CBC Digital Archives

Lesson Plan: For Teachers: We're on the Air!

Media, Business Studies
3 lessons
To explore the relationship between television and print news, to gain an understanding of media convergence
Students create television news reports based on print news.

Lesson Plan

Before Exploring

If students have not completed the activity "Introduction to Media Concentration and Convergence" for this topic, have them do so now.

Examine several news articles with the students, noting the format (most important points to least important points), lead (summary, question, quotation, or shocker), content (answers to 5 Ws), and style (short sentences and paragraphs). Ask: How does a news story in print differ from a news story on television? List their responses on the board or chart paper.

Outline the Opportunity

In groups of four, students will role-play that they work for a newspaper that also owns a television station. Groups will select one student to act as the producer to lead the group's coordination of a live news broadcast. Groups will select and discuss four print news stories to include in their broadcast. Each group member will write one story for the air, beginning with the download sheet We're on the Air, then groups will work together to revise the script so that it is suitable for television. The producer will appoint an anchor to begin the broadcast and to introduce all of the stories. Have students practice before taping the final product or performing their broadcast live for the class. Students should be accurate and use short, blunt sentences, active verbs, and interesting leads.

Revisit and Reflect

Have each group present its stories to the class, either live or on tape. Discuss the differences between television and print news coverage. Ask:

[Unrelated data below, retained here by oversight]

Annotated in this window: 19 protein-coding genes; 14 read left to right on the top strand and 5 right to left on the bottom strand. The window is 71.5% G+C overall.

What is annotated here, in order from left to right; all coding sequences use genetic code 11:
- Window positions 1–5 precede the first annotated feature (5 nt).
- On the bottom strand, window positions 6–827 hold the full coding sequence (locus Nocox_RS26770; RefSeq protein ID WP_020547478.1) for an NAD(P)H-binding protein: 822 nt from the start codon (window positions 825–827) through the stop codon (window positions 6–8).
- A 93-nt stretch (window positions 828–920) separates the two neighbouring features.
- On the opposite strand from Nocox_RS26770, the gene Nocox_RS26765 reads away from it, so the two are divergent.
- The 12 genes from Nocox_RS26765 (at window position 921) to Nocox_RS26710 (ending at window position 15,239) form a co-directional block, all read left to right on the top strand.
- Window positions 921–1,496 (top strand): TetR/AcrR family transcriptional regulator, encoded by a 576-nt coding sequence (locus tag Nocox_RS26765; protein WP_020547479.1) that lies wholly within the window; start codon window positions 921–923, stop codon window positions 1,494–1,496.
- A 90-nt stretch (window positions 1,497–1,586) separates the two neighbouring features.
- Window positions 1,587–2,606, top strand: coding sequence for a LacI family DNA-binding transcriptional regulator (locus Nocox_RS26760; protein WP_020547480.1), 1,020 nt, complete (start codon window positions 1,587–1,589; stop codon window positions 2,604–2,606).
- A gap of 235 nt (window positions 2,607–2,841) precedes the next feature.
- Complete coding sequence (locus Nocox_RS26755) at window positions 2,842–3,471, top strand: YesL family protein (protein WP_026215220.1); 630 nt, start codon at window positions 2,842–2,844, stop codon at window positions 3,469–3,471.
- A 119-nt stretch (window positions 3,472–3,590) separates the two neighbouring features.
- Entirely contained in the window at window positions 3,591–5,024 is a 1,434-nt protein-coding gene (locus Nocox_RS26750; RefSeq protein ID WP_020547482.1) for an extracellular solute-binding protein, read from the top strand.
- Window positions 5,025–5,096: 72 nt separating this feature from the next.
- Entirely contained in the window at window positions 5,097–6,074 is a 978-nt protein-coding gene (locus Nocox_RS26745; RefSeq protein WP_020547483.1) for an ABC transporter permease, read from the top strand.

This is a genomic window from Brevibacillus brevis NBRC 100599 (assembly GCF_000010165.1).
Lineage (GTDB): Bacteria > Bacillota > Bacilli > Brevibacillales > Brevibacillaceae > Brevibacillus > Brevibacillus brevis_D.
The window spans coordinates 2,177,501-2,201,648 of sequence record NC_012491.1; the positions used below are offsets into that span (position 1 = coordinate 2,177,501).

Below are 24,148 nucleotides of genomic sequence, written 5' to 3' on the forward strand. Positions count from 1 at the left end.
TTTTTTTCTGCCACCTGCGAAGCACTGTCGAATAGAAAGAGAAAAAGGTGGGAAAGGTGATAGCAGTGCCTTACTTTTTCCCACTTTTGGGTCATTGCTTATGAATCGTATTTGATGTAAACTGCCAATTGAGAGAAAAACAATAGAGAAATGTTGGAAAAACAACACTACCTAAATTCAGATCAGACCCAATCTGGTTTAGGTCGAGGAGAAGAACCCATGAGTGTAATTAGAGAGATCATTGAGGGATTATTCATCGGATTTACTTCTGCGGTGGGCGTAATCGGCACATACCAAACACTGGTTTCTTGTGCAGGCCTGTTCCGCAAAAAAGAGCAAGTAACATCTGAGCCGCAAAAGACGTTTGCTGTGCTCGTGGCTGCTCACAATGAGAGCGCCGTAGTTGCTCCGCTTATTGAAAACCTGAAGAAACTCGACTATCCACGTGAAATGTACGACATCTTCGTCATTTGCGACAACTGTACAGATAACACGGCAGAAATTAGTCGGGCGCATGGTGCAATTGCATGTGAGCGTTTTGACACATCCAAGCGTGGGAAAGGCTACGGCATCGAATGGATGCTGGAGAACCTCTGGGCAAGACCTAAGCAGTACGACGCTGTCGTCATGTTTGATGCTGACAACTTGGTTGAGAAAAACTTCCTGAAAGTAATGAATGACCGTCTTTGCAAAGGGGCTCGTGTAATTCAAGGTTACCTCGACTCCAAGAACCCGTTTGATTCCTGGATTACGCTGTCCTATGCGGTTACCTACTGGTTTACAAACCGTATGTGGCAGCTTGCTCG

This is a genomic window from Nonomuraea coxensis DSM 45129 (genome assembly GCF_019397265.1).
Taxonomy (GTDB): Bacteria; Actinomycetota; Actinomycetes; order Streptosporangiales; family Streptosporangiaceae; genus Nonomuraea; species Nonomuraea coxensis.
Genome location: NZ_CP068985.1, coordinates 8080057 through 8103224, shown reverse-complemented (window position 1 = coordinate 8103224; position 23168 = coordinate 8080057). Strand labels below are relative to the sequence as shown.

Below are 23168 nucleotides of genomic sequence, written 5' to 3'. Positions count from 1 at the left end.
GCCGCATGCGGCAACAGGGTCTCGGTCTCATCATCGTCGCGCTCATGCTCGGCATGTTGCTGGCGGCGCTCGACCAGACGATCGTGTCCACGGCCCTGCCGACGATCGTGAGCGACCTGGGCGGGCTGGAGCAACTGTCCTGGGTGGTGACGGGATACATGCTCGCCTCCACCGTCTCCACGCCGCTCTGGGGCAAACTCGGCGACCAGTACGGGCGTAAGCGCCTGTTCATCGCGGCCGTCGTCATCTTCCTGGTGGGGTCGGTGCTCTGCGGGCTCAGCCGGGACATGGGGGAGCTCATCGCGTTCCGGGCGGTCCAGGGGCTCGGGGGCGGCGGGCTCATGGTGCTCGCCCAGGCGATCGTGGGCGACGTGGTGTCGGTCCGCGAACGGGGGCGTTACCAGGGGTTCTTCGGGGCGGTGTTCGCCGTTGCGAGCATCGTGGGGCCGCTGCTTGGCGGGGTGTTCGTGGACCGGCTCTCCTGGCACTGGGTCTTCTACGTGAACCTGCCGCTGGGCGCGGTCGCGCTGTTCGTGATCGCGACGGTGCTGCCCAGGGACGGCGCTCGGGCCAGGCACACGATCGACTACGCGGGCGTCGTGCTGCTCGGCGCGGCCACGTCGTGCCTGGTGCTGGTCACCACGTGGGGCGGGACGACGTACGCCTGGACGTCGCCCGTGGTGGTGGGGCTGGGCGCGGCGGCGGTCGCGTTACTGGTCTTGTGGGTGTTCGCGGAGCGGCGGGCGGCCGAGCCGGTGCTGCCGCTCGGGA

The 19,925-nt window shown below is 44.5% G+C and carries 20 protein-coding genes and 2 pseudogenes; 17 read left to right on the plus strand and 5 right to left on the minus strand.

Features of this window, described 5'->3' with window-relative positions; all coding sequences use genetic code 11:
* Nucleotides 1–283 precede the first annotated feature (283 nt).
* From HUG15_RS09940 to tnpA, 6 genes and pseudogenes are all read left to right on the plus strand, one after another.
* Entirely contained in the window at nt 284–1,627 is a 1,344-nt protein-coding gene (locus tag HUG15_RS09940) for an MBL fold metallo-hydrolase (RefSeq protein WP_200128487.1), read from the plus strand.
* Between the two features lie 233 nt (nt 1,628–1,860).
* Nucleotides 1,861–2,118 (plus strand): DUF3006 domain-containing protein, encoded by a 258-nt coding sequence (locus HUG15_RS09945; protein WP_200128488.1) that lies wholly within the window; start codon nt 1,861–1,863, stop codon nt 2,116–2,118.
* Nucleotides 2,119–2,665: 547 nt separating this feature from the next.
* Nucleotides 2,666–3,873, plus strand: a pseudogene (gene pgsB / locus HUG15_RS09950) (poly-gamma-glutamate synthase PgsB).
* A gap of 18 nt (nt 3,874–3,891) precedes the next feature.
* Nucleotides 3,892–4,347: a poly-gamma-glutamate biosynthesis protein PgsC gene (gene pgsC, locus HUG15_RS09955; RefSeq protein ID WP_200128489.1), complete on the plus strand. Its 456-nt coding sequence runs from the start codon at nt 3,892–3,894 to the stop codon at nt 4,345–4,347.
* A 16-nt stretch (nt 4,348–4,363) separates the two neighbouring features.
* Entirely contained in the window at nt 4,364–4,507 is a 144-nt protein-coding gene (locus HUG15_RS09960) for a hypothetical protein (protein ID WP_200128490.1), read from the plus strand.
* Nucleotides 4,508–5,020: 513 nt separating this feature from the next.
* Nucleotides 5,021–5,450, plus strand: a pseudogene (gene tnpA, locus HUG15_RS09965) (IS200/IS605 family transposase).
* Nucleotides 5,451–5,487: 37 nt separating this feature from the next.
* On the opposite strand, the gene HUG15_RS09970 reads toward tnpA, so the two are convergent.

Why are print stories more detailed than broadcast stories?

Do you use the same leads for television as you would for print? Why or why not?

Some people claim that television is good at presenting the who, what, when, and where of a news story, but not the why. Do you agree? Why or why not?


Students can follow a current news story that interests them. They will compare how the story is handled by one media conglomerate in print, television, and the internet. In their journals, students can discuss why the story interests them, how each medium portrays the story, and from which medium they learned the most about the story.

Download PDF

Related Content

1902: Hockey broadcaster Foster Hewitt born i...

Remembering Mr. Hockey Night in Canada, Foster Hewitt.

Marshall McLuhan, the Man and his Message

He was a man of idioms and idiosyncrasies, deeply intelligent and a soothsayer. He had prescie...

Bringing the World Home: International Corres...

An international correspondent's life can be exhilarating -- the travel, the adventure, the se...

Stevie Cameron on secret sources

Canadian journalist Stevie Cameron defends an accusation that she's a secret informant for the...

Media Convergence: Examining the state of Can...

Another Royal Commission looks at the state and the future of media in Canada.

Vancouver's Olympic 'bid book'

Vancouver 2010 places its hopes in 460 pages.